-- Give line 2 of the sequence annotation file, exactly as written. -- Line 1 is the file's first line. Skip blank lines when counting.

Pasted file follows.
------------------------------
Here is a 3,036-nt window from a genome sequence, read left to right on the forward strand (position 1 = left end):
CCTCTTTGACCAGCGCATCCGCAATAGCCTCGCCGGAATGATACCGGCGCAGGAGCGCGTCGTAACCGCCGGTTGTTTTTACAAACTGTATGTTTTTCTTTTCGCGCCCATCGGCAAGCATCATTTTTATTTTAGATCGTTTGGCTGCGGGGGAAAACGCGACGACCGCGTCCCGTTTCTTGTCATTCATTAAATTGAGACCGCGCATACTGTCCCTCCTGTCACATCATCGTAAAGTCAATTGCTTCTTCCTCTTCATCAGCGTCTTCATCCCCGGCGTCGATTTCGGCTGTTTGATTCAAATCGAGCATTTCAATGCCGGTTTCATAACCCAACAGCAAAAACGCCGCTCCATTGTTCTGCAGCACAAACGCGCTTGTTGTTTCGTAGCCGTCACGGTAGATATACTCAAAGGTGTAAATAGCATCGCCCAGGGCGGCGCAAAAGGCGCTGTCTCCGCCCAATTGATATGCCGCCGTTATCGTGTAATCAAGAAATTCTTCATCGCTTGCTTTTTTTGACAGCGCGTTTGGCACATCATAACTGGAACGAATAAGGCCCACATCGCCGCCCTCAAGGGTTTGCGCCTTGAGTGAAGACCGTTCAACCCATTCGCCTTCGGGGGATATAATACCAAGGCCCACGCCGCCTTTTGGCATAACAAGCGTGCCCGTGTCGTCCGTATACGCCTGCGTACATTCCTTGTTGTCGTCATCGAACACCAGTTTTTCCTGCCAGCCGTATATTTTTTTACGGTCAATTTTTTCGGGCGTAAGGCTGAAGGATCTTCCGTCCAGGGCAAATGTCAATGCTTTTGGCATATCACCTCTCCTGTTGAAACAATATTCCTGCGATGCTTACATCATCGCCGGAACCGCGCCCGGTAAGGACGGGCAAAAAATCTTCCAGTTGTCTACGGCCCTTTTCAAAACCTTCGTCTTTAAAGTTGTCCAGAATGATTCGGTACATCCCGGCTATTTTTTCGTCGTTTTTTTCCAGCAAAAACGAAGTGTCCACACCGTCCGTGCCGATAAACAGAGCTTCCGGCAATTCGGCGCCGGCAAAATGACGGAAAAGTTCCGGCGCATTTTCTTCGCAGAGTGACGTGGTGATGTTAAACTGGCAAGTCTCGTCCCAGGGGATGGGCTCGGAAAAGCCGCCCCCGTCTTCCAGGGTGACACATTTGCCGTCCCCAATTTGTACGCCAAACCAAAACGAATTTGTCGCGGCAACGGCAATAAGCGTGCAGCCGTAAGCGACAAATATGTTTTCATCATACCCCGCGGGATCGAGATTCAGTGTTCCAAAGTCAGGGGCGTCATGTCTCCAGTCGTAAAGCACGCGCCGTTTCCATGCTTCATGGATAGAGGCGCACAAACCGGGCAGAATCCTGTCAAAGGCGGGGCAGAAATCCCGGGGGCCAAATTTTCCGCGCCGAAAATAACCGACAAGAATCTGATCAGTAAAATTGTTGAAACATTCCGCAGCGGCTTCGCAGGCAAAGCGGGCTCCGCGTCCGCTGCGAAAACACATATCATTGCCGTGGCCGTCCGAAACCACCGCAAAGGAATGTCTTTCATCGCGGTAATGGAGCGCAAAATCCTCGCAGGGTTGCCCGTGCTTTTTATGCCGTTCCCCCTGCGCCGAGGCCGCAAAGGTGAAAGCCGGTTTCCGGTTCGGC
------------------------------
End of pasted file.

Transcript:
CCTCTTTGACCAGCGCATCCGCAATAGCCTCGCCGGAATGATACCGGCGCAGGAGCGCGTCGTAACCGCCGGTTGTTTTTACAAACTGTATGTTTTTCTTTTCGCGCCCATCGGCAAGCATCATTTTTATTTTAGATCGTTTGGCTGCGGGGGAAAACGCGACGACCGCGTCCCGTTTCTTGTCATTCATTAAATTGAGACCGCGCATACTGTCCCTCCTGTCACATCATCGTAAAGTCAATTGCTTCTTCCTCTTCATCAGCGTCTTCATCCCCGGCGTCGATTTCGGCTGTTTGATTCAAATCGAGCATTTCAATGCCGGTTTCATAACCCAACAGCAAAAACGCCGCTCCATTGTTCTGCAGCACAAACGCGCTTGTTGTTTCGTAGCCGTCACGGTAGATATACTCAAAGGTGTAAATAGCATCGCCCAGGGCGGCGCAAAAGGCGCTGTCTCCGCCCAATTGATATGCCGCCGTTATCGTGTAATCAAGAAATTCTTCATCGCTTGCTTTTTTTGACAGCGCGTTTGGCACATCATAACTGGAACGAATAAGGCCCACATCGCCGCCCTCAAGGGTTTGCGCCTTGAGTGAAGACCGTTCAACCCATTCGCCTTCGGGGGATATAATACCAAGGCCCACGCCGCCTTTTGGCATAACAAGCGTGCCCGTGTCGTCCGTATACGCCTGCGTACATTCCTTGTTGTCGTCATCGAACACCAGTTTTTCCTGCCAGCCGTATATTTTTTTACGGTCAATTTTTTCGGGCGTAAGGCTGAAGGATCTTCCGTCCAGGGCAAATGTCAATGCTTTTGGCATATCACCTCTCCTGTTGAAACAATATTCCTGCGATGCTTACATCATCGCCGGAACCGCGCCCGGTAAGGACGGGCAAAAAATCTTCCAGTTGTCTACGGCCCTTTTCAAAACCTTCGTCTTTAAAGTTGTCCAGAATGATTCGGTACATCCCGGCTATTTTTTCGTCGTTTTTTTCCAGCAAAAACGAAGTGTCCACACCGTCCGTGCCGATAAACAGAGCTTCCGGCAATTCGGCGCCGGCAAAATGACGGAAAAGTTCCGGCGCATTTTCTTCGCAGAGTGACGTGGTGATGTTAAACTGGCAAGTCTCGTCCCAGGGGATGGGCTCGGAAAAGCCGCCCCCGTCTTCCAGGGTGACACATTTGCCGTCCCCAATTTGTACGCCAAACCAAAACGAATTTGTCGCGGCAACGGCAATAAGCGTGCAGCCGTAAGCGACAAATATGTTTTCATCATACCCCGCGGGATCGAGATTCAGTGTTCCAAAGTCAGGGGCGTCATGTCTCCAGTCGTAAAGCACGCGCCGTTTCCATGCTTCATGGATAGAGGCGCACAAACCGGGCAGAATCCTGTCAAAGGCGGGGCAGAAATCCCGGGGGCCAAATTTTCCGCGCCGAAAATAACCGACAAGAATCTGATCAGTAAAATTGTTGAAACATTCCGCAGCGGCTTCGCAGGCAAAGCGGGCTCCGCGTCCGCTGCGAAAACACATATCATTGCCGTGGCCGTCCGAAACCACCGCAAAGGAATGTCTTTCATCGCGGTAATGGAGCGCAAAATCCTCGCAGGGTTGCCCGTGCTTTTTATGCCGTTCCCCCTGCGCCGAGGCCGCAAAGGTGAAAGCCGGTTTCCGGTTCGGC